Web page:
Tourism New Zealand understands how 2020 had been rough that we all can’t wait to begin 2021, which is why they want to start the year right with a new “do-good, feel-good” campaign.
In collaboration with nonprofit organization Trees That Count, they have come up with a campaign called “Forest of Hope”.
The campaign aims to plant seedlings to build a new forest on both of New Zealand’s islands, in parts of Northland and Queenstown.
Sarah Handley, general manager for Americas and Europe on the tourism board, said that the forest reflects the Te Reo Māori values of manaaki and tiaki.
“Manaaki speaks to the importance of having empathy and tiaki inspires us to care for people and place,” she explained in a statement.
“While our borders remain closed to international visitors, we wanted to extend a little manaaki and encourage a sense of tiaki to those who are in need of some optimism for the new year,” she added.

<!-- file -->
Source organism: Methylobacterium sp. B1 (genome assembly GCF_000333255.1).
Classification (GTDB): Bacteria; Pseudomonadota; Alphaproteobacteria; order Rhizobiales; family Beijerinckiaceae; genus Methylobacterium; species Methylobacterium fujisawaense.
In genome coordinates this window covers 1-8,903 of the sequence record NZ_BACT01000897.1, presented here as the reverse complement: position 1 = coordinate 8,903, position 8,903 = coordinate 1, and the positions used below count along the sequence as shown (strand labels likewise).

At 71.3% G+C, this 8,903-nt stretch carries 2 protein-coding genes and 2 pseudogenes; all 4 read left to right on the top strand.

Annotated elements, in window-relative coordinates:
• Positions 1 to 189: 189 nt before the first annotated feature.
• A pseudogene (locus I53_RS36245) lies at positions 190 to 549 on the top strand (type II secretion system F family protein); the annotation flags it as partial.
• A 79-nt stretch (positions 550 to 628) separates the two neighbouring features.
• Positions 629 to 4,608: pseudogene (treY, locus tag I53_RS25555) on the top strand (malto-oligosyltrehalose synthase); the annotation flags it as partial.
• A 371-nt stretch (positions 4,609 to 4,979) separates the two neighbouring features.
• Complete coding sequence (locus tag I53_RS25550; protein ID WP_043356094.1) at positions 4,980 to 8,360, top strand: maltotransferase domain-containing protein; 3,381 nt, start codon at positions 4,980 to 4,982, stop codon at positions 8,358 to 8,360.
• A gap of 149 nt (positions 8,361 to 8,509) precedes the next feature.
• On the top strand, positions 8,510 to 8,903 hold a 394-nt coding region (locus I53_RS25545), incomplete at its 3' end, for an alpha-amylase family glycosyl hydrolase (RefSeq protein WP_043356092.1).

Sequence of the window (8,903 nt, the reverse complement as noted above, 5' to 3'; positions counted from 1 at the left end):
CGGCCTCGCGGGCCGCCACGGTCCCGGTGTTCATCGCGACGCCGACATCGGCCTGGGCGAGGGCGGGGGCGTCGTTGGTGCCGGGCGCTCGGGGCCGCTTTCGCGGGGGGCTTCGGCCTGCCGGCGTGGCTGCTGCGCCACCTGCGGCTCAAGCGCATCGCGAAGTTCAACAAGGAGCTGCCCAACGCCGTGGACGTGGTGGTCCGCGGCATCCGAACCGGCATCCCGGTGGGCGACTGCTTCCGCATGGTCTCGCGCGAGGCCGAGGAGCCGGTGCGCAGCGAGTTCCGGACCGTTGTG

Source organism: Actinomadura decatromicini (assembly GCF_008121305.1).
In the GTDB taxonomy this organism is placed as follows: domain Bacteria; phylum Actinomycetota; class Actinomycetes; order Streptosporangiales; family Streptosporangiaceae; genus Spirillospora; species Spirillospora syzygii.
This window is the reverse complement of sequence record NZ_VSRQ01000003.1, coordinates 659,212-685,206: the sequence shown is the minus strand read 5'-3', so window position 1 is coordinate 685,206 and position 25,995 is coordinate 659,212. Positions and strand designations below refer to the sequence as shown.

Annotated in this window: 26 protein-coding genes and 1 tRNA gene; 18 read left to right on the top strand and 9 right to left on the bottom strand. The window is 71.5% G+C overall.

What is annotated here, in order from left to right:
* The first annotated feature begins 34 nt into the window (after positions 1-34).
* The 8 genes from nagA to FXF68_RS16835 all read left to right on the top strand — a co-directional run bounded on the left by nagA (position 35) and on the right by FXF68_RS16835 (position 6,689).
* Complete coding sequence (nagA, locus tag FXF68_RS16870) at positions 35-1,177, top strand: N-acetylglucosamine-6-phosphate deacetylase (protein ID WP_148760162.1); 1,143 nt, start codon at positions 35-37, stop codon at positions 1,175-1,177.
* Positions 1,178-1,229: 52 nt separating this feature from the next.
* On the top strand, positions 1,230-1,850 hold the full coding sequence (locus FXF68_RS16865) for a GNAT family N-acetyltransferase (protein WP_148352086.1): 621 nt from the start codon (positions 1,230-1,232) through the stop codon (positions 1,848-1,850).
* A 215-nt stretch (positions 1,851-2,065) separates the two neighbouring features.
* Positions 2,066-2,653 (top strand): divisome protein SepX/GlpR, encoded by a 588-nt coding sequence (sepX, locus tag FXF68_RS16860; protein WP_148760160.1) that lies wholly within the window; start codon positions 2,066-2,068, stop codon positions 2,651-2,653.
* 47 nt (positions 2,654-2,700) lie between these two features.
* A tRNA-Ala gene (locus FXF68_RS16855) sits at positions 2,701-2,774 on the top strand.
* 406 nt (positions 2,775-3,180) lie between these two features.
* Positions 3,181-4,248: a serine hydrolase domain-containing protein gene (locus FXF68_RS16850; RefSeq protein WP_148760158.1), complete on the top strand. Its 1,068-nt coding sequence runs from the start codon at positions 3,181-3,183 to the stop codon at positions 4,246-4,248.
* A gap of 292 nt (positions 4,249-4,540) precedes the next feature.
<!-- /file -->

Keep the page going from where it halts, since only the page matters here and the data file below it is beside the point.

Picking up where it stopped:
“With trees as a natural symbol of life and growth, the ‘Forest of Hope’ is a way for people to say goodbye to this year’s disappointments and plant a seed of hope to look forward to better times ahead in 2021.”
Everyone across the globe can share their disappointment from this year through an online platform at no charge.
One can also go to a gift registry where they can pay for a native tree to be planted in the new forest, together with a personal message.
The trees to be planted will range from cathedral-like groves of massive kauri and tōtara in the north of the country to the vivid scarlet coastal pōhutukawa.
“This initiative is really about turning this year’s disappointments into hope, and we all know there have been countless disappointments,” said Handley.
“It’s going to be amazing to see just how large of a forest we can create together.”